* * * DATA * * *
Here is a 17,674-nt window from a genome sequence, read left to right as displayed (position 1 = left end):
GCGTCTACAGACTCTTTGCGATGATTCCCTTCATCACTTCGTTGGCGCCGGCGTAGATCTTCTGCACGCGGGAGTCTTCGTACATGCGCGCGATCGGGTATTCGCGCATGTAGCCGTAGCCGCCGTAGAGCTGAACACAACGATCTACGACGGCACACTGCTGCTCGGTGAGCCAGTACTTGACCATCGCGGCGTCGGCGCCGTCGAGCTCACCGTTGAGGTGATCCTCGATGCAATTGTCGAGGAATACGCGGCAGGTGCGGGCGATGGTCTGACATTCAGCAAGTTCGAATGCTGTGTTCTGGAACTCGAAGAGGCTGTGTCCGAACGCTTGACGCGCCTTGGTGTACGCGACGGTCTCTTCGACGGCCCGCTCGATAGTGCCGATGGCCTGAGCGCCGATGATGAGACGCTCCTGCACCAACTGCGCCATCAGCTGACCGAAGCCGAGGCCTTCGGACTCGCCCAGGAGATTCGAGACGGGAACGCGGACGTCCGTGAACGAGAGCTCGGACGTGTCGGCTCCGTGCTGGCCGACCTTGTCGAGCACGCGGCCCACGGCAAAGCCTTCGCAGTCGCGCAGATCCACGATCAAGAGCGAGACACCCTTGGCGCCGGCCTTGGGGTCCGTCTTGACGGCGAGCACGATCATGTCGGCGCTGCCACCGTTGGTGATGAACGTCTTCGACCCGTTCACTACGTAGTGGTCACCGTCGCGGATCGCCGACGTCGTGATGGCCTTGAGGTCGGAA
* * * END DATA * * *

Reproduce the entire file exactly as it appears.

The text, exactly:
Here is a 17,674-nt window from a genome sequence, read left to right as displayed (position 1 = left end):
GCGTCTACAGACTCTTTGCGATGATTCCCTTCATCACTTCGTTGGCGCCGGCGTAGATCTTCTGCACGCGGGAGTCTTCGTACATGCGCGCGATCGGGTATTCGCGCATGTAGCCGTAGCCGCCGTAGAGCTGAACACAACGATCTACGACGGCACACTGCTGCTCGGTGAGCCAGTACTTGACCATCGCGGCGTCGGCGCCGTCGAGCTCACCGTTGAGGTGATCCTCGATGCAATTGTCGAGGAATACGCGGCAGGTGCGGGCGATGGTCTGACATTCAGCAAGTTCGAATGCTGTGTTCTGGAACTCGAAGAGGCTGTGTCCGAACGCTTGACGCGCCTTGGTGTACGCGACGGTCTCTTCGACGGCCCGCTCGATAGTGCCGATGGCCTGAGCGCCGATGATGAGACGCTCCTGCACCAACTGCGCCATCAGCTGACCGAAGCCGAGGCCTTCGGACTCGCCCAGGAGATTCGAGACGGGAACGCGGACGTCCGTGAACGAGAGCTCGGACGTGTCGGCTCCGTGCTGGCCGACCTTGTCGAGCACGCGGCCCACGGCAAAGCCTTCGCAGTCGCGCAGATCCACGATCAAGAGCGAGACACCCTTGGCGCCGGCCTTGGGGTCCGTCTTGACGGCGAGCACGATCATGTCGGCGCTGCCACCGTTGGTGATGAACGTCTTCGACCCGTTCACTACGTAGTGGTCACCGTCGCGGATCGCCGACGTCGTGATGGCCTTGAGGTCGGAA